The Memory Police
by Yoko Ogawa
translated from Japanese by Stephen Snyder
This was chosen by my work book club and I would have loved to join that discussion, but sadly I was in a reading slump and didn’t finish the book in time. It’s a high-concept dystopia but it’s still very readable.
On the island, things disappear. En masse. And their disappearance is policed. Residents wake up knowing that something has to go that day – hats or bells or stamps, for instance. They destroy the items under the watchful eye of the Memory Police and their memory of the thing quickly fades, so that if the word is spoken it no longer has any meaning.
So far so strange, eerie even, but the scary part is that some people remember – and the Memory Police are hunting them down, taking them away.
Our narrator is a novelist, living alone in the house she was raised in. Her only friends are the old man who used to run the ferry to the mainland and her editor at the publishing house. Hers is a quiet existence, occasionally melancholy when she remembers her parents but knows that much of what she should remember is lost. Then someone asks for her help hiding from the Memory Police.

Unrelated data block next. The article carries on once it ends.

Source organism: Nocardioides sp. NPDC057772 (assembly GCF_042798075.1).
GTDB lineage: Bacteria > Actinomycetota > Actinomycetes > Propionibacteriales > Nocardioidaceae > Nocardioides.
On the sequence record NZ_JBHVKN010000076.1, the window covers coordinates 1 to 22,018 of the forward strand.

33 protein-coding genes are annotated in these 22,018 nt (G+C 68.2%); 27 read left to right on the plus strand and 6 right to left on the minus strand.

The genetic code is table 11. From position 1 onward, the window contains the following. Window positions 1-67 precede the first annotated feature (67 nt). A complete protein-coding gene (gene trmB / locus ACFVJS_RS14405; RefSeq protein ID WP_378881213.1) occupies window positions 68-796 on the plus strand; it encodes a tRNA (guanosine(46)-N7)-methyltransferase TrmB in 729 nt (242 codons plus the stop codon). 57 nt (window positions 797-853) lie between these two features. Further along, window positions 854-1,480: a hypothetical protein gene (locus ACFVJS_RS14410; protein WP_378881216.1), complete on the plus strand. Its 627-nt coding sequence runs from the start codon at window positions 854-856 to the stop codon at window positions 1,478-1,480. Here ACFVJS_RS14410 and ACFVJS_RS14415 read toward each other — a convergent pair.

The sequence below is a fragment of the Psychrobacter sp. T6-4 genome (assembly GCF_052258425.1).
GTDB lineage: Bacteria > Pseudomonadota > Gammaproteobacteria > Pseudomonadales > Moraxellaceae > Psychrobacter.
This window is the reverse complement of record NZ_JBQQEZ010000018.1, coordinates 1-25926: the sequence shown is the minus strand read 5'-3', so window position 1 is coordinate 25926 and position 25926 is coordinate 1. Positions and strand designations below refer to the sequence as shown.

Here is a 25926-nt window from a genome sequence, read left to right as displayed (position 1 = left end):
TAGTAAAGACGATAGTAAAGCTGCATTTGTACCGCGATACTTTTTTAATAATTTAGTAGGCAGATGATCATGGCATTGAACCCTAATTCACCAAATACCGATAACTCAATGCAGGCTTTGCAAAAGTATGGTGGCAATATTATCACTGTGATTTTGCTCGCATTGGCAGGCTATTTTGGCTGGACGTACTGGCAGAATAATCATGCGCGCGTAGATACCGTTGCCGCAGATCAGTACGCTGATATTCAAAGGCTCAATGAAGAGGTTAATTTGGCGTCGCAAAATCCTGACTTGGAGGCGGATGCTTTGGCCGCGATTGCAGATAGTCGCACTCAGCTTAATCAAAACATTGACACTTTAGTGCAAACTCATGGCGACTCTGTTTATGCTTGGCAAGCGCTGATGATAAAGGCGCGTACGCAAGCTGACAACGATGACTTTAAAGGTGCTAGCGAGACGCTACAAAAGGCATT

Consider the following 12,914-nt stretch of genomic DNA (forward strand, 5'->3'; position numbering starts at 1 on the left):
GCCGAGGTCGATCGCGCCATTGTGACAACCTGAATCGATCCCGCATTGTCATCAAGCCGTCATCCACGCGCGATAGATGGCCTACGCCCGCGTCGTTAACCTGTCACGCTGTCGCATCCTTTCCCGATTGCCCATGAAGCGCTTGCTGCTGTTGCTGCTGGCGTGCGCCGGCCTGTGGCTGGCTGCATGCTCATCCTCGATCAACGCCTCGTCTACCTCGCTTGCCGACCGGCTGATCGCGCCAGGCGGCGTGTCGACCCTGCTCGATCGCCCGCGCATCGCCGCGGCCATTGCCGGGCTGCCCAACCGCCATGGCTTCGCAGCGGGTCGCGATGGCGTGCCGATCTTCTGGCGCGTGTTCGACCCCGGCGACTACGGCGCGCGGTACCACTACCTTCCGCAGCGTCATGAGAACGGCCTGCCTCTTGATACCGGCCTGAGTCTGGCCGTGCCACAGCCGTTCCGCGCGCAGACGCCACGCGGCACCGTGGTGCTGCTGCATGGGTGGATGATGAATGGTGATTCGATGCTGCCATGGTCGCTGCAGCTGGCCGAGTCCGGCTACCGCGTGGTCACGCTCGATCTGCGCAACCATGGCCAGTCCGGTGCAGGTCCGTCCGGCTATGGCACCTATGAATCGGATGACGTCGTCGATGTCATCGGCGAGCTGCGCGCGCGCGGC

“ ‘Would you really like to remember all the things you’ve lost?’ R asked.
I told him the truth. ‘I don’t know. Because I don’t even know what it is I should be remembering. What’s gone is gone completely. I have no seeds inside me, waiting to sprout again. I have to make do with a hollow heart full of holes. That’s why I’m jealous of your heart, one that offers some resistance, that is tantalizingly transparent and yet not, that seems to change as the light shines on it at different angles.’ ”
This is such an interesting way to help explain what it’s like to live in a police state. Ogawa makes it completely understandable that it’s easier to conform and for many it’s inconceivable not to.
As the story is told, the seasons change from summer to autumn to winter. The encroaching cold acts as a metaphor for all the islanders’ losses.
The only thing I didn’t love about this book is that it features a novel within a novel – a conceit I never like. The embedded novel is rarely as well written as the story it’s embedded in, and even if it is, it jolts you out of the main narrative.
But overall this was an original take on a totalitarian dystopia, both coldly frightening and warmly engaging.
Hisoyaka na kessho published 1994 by Kodansha.
This translation published 2019 by Harvill Secker.
Source: Storysmith, Bristol.